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Writing PDEs as differential equations on Hilbert space

  1. Oct 4, 2011 #1
    Hi,

    I was reading a paper on control of the 1-D heat equation with boundary control, the equation being
    [itex] \frac{\partial u(x,t)}{\partial x}[/itex]= [itex] \frac{\partial^2 u(x,t)}{\partial x^2} [/itex] with boundary conditions:

    [itex] u(0,t)=0[/itex] and [itex] u_x(1,t)=w(t)[/itex], where [itex] w(t)[/itex] is the control input.

    The authors then proceed to write the equation as:

    [itex] v(t)=Av(t)+\delta_1(x)w(t) [/itex] where [itex] A [/itex] is the double differential operator, [itex] v(t)=u(\cdot,t) [/itex] is the state with [itex] L_2(0,1) [/itex] being the state space and [itex] \delta_1[/itex] being the dirac delta distribution centered at [itex] x=1 [/itex].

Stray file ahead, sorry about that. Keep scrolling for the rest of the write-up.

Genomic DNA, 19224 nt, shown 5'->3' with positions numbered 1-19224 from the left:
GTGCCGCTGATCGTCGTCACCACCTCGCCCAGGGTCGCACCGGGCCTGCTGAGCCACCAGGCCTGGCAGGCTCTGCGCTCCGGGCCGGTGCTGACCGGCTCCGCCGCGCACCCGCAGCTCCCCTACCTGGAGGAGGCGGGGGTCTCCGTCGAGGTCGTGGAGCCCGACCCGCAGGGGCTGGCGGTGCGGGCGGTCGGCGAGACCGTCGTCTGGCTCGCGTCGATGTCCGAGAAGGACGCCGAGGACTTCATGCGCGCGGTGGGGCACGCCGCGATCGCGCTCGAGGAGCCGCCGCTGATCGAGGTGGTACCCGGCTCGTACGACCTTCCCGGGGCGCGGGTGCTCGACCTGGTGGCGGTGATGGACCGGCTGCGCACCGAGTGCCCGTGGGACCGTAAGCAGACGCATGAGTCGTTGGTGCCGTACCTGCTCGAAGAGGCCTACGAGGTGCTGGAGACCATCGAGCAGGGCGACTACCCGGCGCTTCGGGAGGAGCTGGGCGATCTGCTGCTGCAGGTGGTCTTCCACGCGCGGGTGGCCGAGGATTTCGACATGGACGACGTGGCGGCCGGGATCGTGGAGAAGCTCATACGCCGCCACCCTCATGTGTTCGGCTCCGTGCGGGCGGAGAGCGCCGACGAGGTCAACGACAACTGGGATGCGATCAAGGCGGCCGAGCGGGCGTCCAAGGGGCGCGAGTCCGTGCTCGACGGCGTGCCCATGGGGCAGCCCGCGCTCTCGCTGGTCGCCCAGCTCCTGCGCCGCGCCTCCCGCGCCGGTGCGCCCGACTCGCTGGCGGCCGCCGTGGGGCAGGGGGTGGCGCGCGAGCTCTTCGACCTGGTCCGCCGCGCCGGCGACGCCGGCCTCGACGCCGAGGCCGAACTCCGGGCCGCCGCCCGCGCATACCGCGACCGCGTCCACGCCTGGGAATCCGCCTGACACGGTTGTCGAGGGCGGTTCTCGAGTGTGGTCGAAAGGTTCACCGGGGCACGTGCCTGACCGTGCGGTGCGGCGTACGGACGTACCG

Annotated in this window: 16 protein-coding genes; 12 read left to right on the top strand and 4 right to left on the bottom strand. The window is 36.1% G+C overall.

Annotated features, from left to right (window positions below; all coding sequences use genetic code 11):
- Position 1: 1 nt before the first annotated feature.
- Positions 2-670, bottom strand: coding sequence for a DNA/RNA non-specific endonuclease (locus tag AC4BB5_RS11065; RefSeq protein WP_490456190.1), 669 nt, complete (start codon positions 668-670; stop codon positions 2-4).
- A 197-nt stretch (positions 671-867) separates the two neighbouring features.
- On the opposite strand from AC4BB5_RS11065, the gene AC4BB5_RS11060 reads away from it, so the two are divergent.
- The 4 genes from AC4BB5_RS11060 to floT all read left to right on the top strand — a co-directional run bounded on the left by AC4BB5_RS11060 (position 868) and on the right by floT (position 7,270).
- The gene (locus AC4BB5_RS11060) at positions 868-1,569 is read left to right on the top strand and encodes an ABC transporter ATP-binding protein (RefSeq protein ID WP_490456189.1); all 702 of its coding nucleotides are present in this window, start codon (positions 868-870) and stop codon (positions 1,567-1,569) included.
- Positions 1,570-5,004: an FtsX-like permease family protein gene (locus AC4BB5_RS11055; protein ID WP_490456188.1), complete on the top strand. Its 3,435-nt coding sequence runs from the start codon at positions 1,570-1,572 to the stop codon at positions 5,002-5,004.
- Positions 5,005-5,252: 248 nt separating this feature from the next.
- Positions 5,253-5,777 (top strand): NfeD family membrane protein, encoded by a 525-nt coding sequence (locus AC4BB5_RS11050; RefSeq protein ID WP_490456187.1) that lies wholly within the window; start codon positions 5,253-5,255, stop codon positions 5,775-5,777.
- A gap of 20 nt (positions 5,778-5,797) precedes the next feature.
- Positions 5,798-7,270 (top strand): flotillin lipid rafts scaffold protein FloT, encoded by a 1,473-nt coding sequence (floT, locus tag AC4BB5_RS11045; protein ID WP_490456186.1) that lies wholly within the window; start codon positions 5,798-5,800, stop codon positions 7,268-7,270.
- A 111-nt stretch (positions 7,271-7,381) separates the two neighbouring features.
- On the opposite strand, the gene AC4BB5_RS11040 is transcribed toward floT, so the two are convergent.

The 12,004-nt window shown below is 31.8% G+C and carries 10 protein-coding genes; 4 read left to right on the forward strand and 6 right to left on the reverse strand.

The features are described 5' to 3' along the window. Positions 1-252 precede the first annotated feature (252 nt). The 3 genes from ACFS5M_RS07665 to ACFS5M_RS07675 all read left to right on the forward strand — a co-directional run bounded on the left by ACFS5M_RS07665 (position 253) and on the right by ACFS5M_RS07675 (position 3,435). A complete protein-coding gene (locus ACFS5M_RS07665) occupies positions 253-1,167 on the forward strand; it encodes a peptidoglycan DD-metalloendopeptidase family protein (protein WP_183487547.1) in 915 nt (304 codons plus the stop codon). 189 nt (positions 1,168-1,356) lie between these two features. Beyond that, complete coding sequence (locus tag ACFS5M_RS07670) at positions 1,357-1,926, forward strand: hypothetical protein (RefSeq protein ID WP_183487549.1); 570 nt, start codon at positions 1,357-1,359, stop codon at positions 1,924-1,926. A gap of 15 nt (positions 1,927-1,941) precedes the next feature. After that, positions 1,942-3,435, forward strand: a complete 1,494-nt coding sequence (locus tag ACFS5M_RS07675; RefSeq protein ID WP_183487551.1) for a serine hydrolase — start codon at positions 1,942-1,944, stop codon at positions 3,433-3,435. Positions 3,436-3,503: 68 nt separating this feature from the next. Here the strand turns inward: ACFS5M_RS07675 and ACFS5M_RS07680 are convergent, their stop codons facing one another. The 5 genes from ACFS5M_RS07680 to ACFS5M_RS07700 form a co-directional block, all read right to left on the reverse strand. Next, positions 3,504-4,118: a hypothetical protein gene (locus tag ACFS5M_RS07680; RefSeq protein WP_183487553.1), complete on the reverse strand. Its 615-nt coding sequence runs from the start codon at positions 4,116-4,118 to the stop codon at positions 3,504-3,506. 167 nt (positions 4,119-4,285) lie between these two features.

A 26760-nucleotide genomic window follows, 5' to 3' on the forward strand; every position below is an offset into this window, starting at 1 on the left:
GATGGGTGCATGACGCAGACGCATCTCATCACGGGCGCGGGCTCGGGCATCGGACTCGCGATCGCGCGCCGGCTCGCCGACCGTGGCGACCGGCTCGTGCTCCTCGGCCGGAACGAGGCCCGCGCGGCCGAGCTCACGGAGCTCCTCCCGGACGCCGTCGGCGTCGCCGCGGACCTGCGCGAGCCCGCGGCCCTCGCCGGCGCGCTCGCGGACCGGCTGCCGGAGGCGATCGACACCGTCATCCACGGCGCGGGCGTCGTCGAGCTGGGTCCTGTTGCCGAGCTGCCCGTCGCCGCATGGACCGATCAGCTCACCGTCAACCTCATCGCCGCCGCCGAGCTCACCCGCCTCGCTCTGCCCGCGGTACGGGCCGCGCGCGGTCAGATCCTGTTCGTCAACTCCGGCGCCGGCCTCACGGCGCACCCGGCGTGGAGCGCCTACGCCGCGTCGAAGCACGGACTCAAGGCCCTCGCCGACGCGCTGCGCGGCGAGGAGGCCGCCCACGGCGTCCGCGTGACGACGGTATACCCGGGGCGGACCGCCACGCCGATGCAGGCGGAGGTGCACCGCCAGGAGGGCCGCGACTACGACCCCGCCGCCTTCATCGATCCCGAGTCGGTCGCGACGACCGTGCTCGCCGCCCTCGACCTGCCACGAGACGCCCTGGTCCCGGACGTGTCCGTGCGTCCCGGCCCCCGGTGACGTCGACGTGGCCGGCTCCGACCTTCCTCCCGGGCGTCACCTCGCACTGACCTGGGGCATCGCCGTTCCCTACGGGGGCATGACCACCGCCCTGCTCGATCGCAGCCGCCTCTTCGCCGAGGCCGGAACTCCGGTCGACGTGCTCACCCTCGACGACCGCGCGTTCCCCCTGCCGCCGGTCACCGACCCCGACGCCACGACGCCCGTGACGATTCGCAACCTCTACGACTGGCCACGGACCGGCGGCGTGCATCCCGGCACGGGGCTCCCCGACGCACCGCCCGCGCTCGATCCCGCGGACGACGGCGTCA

I understand the idea behind putting [itex] A [/itex] but I do not understand how the two equations are same.

    Any help is much appreciated.
    Thanks.
     
  2. jcsd
  3. Oct 5, 2011 #2
    I will be following this thread. :smile:

    For a diffusion equation, the first derivative is wrt to time.
    [tex] \frac{\partial u(x,t)}{\partial t}= \frac{\partial^2 u(x,t)}{\partial x^2} [/tex]
     
  4. Oct 6, 2011 #3
    Sorry, was a typo. Fixed. Thank you.
     
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